Posted by Margaret Mason on Feb 16, 2022
The meeting was held “back home” at Cilantro as well as on Zoom for members who were unable to attend in person. The guest speaker was Tania Hutchinson and we inducted a new member, Samantha Langridge.
The International Toast was to President Andrew Chao and members fo the Rotary Club of Webster Grove in District 6060 in Missouri, US. The first settlers in Missouri were French Canadians in 1780. IN 1803, control was passed to the French and in 1821, Missouri was admitted to the union of America. The largest city in Missouri is Kansas City. Webster grove has an area of 15km square and a population of 24,000. Its major project is the annual Pancake Festival which started in 1958 and is still going strong. Prior to the International toast, Grant informed members that he received greetings from President Jane Halt and members of the Rotary Club of Gibraltar.
President Helen welcomed guests, David Langridge and Graham Chad. Helen reminded members of the fellowship function on Friday 22 February, the Storm Recovery Festival on 27 February as well as the District Conference on 15 and 16 March. She also advised that we will be having a joint meeting with the Bayside Inner Wheel on 4 April. At woodlands Golf Club. This will be an evening meeting. The meeting next week will be a breakfast meeting at Cilantro. Hopefully, the trial evening meeting on the fourth Wednesday of each month will commence in March.
Guest speaker was Tania Hutchinson. Tania is the Operations Manager of 2 organisations known as Stride Education and Big Brothers Big Sisters. They are ‘not for profit’ organisations situated in Clarence Street, East Bentleigh. The organisations have 15 staff and approximately 100 volunteers. The main focus is to break the cycle of youth disadvantage through prevention.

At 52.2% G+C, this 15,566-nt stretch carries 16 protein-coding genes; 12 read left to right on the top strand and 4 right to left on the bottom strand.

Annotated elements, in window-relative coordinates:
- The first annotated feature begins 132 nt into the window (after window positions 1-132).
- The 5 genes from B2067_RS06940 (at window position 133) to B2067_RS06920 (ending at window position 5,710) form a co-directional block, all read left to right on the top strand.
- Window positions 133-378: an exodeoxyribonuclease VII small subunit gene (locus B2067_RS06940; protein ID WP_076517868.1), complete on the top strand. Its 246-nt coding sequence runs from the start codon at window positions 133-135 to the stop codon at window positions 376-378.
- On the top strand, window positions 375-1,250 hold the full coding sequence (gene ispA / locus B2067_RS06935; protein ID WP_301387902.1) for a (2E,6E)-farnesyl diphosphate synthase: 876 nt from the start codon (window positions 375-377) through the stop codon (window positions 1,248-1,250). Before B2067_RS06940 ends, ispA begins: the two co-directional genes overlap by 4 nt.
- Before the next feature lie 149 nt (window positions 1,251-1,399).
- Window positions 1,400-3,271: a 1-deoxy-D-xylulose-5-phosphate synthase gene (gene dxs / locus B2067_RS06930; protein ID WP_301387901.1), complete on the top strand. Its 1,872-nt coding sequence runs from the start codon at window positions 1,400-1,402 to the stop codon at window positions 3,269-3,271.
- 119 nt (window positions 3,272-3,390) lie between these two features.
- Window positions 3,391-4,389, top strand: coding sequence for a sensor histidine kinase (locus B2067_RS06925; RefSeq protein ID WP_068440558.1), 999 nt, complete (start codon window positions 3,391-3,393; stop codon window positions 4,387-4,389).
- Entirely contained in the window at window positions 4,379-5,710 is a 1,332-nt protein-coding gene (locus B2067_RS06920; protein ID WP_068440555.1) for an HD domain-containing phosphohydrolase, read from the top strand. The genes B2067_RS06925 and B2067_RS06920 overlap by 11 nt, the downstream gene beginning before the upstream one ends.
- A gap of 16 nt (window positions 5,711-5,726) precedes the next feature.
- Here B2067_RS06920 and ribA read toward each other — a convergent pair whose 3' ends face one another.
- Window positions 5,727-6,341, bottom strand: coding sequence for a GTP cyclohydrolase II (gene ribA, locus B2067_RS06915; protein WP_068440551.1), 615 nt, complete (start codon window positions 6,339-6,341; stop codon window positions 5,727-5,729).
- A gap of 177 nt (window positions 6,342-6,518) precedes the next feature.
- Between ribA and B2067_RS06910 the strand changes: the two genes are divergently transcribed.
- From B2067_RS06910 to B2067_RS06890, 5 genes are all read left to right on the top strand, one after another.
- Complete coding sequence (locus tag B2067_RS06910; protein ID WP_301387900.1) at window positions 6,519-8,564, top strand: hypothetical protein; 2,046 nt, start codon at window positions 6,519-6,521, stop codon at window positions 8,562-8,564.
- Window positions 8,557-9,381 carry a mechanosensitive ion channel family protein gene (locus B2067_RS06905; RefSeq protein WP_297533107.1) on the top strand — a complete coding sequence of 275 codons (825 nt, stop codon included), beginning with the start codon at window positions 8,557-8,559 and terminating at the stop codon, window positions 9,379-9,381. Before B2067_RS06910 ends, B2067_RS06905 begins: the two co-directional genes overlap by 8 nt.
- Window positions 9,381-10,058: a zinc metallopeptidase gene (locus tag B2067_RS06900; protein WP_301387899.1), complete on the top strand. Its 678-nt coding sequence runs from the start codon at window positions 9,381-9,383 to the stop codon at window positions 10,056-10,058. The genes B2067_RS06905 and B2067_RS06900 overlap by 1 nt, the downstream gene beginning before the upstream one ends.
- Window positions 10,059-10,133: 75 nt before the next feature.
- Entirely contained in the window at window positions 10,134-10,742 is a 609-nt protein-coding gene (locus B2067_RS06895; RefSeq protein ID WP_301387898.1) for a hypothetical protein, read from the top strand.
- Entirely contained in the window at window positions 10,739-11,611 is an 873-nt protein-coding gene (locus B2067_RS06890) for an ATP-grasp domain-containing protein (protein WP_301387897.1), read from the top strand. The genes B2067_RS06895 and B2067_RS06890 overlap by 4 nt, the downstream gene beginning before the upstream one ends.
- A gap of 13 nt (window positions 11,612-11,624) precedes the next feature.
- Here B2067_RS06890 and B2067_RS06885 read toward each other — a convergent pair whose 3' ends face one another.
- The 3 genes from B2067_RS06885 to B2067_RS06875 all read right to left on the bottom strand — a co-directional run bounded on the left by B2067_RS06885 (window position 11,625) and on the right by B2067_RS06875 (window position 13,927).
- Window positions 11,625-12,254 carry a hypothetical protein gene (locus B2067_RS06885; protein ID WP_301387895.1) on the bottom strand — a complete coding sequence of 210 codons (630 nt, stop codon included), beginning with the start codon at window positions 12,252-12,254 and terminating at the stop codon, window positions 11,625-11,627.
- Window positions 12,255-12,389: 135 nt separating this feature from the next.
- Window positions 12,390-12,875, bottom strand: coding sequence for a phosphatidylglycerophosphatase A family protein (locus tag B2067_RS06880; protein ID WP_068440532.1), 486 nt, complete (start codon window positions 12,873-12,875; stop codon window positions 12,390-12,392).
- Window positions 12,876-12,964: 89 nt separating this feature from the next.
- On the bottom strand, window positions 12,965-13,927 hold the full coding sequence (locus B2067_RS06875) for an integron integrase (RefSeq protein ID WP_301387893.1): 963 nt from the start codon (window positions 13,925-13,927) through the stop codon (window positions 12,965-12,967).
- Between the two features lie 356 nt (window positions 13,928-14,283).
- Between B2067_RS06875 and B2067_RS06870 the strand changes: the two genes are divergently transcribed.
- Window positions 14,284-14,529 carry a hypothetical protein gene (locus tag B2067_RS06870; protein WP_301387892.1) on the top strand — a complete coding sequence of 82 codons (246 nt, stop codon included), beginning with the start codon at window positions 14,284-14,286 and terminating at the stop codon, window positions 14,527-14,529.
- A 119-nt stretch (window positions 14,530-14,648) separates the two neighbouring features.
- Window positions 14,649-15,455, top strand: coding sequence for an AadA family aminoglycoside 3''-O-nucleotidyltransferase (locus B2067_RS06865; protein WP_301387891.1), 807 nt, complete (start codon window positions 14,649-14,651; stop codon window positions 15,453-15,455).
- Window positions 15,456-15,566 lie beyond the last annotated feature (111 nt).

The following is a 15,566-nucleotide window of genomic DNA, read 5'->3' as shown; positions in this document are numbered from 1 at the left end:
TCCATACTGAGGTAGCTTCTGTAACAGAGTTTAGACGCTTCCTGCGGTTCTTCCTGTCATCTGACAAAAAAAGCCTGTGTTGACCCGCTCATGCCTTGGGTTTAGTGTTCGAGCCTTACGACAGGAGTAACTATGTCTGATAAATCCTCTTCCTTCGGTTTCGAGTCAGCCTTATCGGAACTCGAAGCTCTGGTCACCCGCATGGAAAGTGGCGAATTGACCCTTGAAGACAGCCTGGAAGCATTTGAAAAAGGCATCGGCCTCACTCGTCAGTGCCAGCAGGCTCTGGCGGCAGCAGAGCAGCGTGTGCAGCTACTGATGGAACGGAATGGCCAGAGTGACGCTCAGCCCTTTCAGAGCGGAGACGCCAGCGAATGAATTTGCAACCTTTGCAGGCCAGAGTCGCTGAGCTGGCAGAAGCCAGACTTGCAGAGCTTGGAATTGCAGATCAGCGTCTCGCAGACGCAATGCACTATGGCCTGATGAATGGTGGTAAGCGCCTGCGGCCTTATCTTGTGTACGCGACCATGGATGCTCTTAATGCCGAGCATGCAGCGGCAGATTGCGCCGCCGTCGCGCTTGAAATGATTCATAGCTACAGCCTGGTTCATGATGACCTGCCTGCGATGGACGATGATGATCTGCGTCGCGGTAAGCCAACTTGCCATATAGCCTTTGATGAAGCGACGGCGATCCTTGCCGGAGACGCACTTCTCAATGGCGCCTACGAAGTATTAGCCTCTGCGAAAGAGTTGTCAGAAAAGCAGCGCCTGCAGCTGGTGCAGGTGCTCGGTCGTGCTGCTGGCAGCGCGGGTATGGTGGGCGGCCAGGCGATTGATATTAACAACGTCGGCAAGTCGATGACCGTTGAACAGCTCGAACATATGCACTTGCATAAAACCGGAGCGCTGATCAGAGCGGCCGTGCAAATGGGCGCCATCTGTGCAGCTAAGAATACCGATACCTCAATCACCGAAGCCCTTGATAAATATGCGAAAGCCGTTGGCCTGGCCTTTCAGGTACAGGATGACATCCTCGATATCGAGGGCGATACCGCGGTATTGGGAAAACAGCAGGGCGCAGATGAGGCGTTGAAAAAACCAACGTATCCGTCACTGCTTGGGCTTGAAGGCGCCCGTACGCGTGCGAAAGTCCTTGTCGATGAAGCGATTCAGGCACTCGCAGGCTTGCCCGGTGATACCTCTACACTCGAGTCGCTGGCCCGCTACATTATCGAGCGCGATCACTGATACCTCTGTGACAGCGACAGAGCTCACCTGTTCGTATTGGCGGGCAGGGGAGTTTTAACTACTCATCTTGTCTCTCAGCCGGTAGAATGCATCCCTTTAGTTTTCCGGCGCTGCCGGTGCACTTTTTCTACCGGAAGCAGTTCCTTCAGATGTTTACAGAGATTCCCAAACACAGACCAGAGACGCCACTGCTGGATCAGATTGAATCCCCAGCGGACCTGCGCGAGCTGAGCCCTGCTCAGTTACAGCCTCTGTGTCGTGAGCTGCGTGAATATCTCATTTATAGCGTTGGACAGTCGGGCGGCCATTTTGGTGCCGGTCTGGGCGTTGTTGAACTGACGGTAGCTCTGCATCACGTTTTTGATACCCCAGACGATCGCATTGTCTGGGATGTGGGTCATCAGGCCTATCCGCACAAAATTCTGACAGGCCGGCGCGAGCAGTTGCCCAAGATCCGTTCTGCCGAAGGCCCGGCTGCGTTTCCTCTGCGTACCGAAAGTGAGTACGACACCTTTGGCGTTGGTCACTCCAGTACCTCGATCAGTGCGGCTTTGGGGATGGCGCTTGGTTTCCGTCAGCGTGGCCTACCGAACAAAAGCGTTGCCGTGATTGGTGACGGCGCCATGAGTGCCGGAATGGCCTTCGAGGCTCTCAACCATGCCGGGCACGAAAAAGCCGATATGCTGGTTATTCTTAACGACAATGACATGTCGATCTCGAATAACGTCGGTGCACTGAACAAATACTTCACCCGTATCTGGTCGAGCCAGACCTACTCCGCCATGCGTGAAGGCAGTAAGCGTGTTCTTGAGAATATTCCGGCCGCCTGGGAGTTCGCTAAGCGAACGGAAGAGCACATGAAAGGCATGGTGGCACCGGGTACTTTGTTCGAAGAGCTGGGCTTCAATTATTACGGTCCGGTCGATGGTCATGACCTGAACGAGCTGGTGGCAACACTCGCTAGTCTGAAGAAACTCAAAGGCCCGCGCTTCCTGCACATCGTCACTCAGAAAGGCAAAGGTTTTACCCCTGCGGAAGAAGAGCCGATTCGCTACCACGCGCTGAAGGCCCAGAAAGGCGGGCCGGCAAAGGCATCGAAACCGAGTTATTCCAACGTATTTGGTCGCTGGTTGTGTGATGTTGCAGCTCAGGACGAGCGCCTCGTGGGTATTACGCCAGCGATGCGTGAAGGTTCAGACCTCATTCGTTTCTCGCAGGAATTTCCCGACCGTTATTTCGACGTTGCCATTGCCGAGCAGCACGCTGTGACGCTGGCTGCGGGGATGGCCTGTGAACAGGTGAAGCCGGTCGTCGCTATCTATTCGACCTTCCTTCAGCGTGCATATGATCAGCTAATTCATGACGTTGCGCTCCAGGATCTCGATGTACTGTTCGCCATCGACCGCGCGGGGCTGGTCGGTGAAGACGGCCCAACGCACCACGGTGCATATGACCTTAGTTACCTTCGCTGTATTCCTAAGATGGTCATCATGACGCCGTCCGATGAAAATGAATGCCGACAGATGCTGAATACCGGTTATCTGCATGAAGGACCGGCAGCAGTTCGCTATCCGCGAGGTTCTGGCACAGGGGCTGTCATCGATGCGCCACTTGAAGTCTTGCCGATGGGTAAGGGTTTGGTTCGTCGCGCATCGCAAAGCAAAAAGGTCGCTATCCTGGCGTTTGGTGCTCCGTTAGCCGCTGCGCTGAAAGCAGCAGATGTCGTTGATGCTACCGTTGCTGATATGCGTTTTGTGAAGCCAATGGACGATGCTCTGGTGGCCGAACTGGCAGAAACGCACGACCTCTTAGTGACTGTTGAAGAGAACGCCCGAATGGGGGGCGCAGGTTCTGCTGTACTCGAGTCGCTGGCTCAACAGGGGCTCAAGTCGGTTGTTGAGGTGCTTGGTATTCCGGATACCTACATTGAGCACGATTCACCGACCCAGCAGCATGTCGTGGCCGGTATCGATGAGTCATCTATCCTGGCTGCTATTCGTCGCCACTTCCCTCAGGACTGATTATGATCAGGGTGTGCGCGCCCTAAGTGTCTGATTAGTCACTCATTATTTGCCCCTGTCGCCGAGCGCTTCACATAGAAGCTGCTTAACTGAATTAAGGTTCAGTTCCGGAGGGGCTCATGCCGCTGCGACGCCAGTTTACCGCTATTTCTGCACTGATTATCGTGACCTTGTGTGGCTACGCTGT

The Big Brothers Big Sisters organisation provides long term mentoring for youth aged 7 to 17. Mentors provide advice on life changing adults role modelling and have contact with young people once a week for an hour for the first 12 months. This organisation is one of the biggest volunteer network in the world in that it has the support of similar International organisations in 14 countries. It provides both face to face and on line mentoring.
Statistics show that the impact have been beneficial to young people as follows …
96% have higher self esteem
925 feel more connected
95% feel supported during covid
52% were less likely to skip school.
The focus of Stride Education  is to provide support for young people to upskill, empower and strive. Experts provide workshops in schools and on line in social emotional learning.
The impact has been that young people who have been supported by the program have become better engaged, have increased in self confidence and self esteem and were more resilient. They also tended to be more hopeful, confident and possess higher self worth.
RCBMC supported the organisation in the Applied Learning Awards where the young people were awarded for doing well at school and in hands-on education. This support from RCBMC has been continuous since 2009, and provides funding for marketing, plaques, certificates and gift vouchers. Tania stated that it would not have been possible without this support. She gave some details of the schools which participated and the numbers of winners. The plan is to have ongoing support to enable them to train local teachers to continue this worthwhile project.